Conner tried to rouse some support for the idea of going it on their own. “Boboski,” he said to one of his men, “do you want to go?”

The sergeant shook his head no. “I was leery,” he later said, “because I thought the chances of survival there were very slim, if any chance at all.” Conner looked to another. “D’ya want to—”


Others looked down or away; not one of Conner’s men dared to follow.

“They didn’t have any confidence in me,” he wrote later. “I was twenty-three. We were heading up a mountain full of pythons and wild boar and savages. Why would they go with me instead of going with 15,000 to surrender?”

Anderson had hardly left when the men heard it: the grinding of tanks to the east, on the Old Highway. The muted cries of “Banzai!” The screaming zing of bombs from above, which, with the tropical forest now drying out, roiled flames through the jungle like dragon’s breath. Hundreds of shells pounded down, the noise like the climax of a Fourth of July fireworks show back home. Clouds of acrid smoke hung in the air. Men scattered for cover. Vaguely, through that smoke, Conner saw them: American and Filipino soldiers waving anything they had that was even remotely white—rags, T-shirts—on the end of bamboo poles. Whatever said: We surrender. Here and there, soldiers frantically dug holes and buried rings and watches. To hell with that; more cynical soldiers flung their valuables into the thick jungle, knowing they were never coming back here—or, for that matter, back to anywhere—but not about to let the conquerors get their possessions.

In the distance, the machine-gun fire intensified. The ghostly silhouettes of Japanese soldiers emerged from the jungle haze. Mason leaned against a tree with a white undershirt in his hand. He was about to become part of what history would remember as the greatest defeat ever suffered by a U. S. force in the field: seventy-five thousand men surrendering to the enemy. Conner nodded a thank-you to his mentor. Mason extended a hand to shake. “Good luck, Clay,” he said.

Conner scurried to the ramshackle headquarters. In his musette bag he madly stuffed seven cans of C rations, two pairs of socks, a couple of handkerchiefs, bandages, iodine, a blanket, a mosquito net, and, of course, Junko. He strapped it all together and threw it on his back.

He met up with Anderson and five others. “Move out,” said Anderson.

They slalomed through the jungle and soon were traversing the steepening eastern flank of Mount Mariveles. Conner was running on adrenaline. His chino shirt and trousers were soaked with sweat, which drew mosquitoes like a dinner bell. Last in line, he stopped to slow the panting, then continued on. Nobody said much of anything. Just the sound of footsteps in the jungle tangle, of breathing, and of leaves being thwacked from side to side.

At nightfall, the seven bedded down atop a small hill. They wanted to start a fire and cook, but the flames would be a dead giveaway. Conner tied the four corners of his mosquito net to bushes and spread out his blanket. Exhausted, stomach aching for food, he crawled beneath it. Not exactly the sleeping porch at the Sigma Phi Epsilon house or even the tattered headquarters the Filipino boy had made for him. But, for tonight, home.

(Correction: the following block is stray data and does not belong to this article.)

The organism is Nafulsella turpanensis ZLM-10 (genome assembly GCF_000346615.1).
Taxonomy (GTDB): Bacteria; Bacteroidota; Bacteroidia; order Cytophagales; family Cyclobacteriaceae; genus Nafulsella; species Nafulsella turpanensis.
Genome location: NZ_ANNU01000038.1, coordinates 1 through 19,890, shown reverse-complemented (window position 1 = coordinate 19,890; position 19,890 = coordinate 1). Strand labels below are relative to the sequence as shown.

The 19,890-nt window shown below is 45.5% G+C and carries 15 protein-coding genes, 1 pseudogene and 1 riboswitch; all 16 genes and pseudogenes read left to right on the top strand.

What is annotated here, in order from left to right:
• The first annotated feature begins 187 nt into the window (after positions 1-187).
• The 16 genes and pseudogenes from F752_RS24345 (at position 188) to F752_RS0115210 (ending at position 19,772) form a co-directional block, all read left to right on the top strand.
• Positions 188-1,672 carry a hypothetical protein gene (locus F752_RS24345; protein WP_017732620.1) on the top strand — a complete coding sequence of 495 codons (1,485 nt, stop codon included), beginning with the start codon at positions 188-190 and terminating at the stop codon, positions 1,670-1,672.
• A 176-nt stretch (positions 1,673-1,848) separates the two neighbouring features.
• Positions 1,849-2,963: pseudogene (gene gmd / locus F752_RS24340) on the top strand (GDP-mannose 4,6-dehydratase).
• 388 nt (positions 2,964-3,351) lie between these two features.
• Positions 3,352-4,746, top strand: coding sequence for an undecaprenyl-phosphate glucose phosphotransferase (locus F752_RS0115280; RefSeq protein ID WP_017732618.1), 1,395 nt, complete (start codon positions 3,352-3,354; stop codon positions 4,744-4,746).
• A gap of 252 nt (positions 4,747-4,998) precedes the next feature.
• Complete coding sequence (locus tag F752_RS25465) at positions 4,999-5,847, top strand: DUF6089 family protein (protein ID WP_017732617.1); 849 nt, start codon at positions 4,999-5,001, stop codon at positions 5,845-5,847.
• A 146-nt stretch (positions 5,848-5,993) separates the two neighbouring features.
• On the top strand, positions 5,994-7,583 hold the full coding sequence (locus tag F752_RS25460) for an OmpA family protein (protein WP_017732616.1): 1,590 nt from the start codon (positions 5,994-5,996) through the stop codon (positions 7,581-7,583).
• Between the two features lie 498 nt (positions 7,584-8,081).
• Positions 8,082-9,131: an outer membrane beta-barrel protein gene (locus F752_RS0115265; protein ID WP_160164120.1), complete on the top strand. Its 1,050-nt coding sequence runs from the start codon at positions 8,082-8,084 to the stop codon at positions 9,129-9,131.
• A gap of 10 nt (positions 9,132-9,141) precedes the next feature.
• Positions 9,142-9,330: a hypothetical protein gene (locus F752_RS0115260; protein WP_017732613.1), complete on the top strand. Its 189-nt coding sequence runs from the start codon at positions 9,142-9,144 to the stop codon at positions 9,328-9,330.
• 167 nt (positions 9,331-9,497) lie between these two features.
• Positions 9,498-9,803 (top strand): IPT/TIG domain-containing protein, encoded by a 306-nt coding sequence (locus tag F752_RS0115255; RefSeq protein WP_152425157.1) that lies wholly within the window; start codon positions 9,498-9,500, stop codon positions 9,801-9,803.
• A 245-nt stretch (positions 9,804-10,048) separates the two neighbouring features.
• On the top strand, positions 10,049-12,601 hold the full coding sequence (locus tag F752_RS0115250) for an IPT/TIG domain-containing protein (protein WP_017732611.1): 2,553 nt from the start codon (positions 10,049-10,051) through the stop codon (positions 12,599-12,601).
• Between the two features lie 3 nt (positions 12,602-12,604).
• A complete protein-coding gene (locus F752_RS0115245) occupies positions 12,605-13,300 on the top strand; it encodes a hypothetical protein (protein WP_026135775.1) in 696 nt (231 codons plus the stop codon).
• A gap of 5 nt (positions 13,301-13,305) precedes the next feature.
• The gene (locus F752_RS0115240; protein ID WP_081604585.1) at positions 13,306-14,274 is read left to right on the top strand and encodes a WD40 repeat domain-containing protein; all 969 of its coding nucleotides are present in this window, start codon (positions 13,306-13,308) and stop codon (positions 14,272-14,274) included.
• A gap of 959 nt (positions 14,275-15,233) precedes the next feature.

In the distance, the roar of bombs and machine guns had given way to the silence of surrender. In some ways, the quiet carried with it a more sinister sound than war, the emptiness giving breath to the imagination’s darker side. In the night, rain began falling. “I woke up,” wrote Conner, “with a sense of panic.” Until training in Georgia, he had never even camped out. “I was a concrete New York cliff dweller,” he later wrote. “I lived in the upper floor of an apartment most of my life. You can imagine what I knew of guns or anything else. My adventure was in a convertible at Duke University.” He was, in essence, exactly the kind of American soldier the Japanese highlighted in their propaganda: inexperienced, not particularly courageous “mama’s boys,” allegations hard to refute. Now he was challenging a jungle that the famous animal collector Frank Buck had called the densest in the world.

If leaving San Francisco on the Coolidge had been leaving a semblance of certainty—if fleeing Manila had been fleeing an approaching enemy, at least the going had been done en masse. Comfort in numbers, as his men had said earlier in the day. Now Conner lay in a jungle with six strangers, one of them already snoring like a muffler- busted chain saw. Whatever traction in life he’d once had was gone. The challenge had initially been a far-off war that, when seen from a distance, evoked more thrill than threat; then, at Manila, a case in which he at least knew who and where his enemy was.

Now everything had changed: The terrain. The numbers. The mission. The men around him. The supplies. And Conner’s very identity; officially, he was no longer under the command of the U. S. Army. But what had changed most was the enemy, which was now not only an almond-colored man with a rifle, but something even more threatening.

The unknown.

He closed his eyes on a day that ultimately would define much of his life. A day of doubt. A day of decision. A day that began his quest to see if Colonel Mason’s concerns would prove prophetic or if Conner were, indeed, that one in a million.

Excerpted from Resolve: From the Jungles of WW II Bataan, A Story of a Soldier, a Flag, and a Promise Kept by Bob Welch.

Copyright 2012 by Bob Welch.

Reprinted with permission from Berkley Caliber.